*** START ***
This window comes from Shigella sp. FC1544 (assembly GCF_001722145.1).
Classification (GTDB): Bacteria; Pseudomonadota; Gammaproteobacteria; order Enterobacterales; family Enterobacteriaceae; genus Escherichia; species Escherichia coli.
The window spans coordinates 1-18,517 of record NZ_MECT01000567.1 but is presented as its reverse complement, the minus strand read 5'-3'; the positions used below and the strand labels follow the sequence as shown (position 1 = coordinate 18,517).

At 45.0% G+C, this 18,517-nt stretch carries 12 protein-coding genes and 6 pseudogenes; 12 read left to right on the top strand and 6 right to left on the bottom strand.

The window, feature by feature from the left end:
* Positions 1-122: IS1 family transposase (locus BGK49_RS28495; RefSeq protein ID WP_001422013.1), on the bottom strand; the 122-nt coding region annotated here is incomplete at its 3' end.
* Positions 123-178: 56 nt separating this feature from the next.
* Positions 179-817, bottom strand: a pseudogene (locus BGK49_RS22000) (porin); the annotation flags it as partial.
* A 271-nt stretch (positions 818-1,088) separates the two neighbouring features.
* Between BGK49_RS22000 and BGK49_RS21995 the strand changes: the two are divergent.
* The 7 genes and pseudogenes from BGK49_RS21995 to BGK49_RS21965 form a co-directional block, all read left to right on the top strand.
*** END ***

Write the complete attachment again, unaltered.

This window comes from Shigella sp. FC1544 (assembly GCF_001722145.1).
Classification (GTDB): Bacteria; Pseudomonadota; Gammaproteobacteria; order Enterobacterales; family Enterobacteriaceae; genus Escherichia; species Escherichia coli.
The window spans coordinates 1-18,517 of record NZ_MECT01000567.1 but is presented as its reverse complement, the minus strand read 5'-3'; the positions used below and the strand labels follow the sequence as shown (position 1 = coordinate 18,517).

At 45.0% G+C, this 18,517-nt stretch carries 12 protein-coding genes and 6 pseudogenes; 12 read left to right on the top strand and 6 right to left on the bottom strand.

The window, feature by feature from the left end:
* Positions 1-122: IS1 family transposase (locus BGK49_RS28495; RefSeq protein ID WP_001422013.1), on the bottom strand; the 122-nt coding region annotated here is incomplete at its 3' end.
* Positions 123-178: 56 nt separating this feature from the next.
* Positions 179-817, bottom strand: a pseudogene (locus BGK49_RS22000) (porin); the annotation flags it as partial.
* A 271-nt stretch (positions 818-1,088) separates the two neighbouring features.
* Between BGK49_RS22000 and BGK49_RS21995 the strand changes: the two are divergent.
* The 7 genes and pseudogenes from BGK49_RS21995 to BGK49_RS21965 form a co-directional block, all read left to right on the top strand.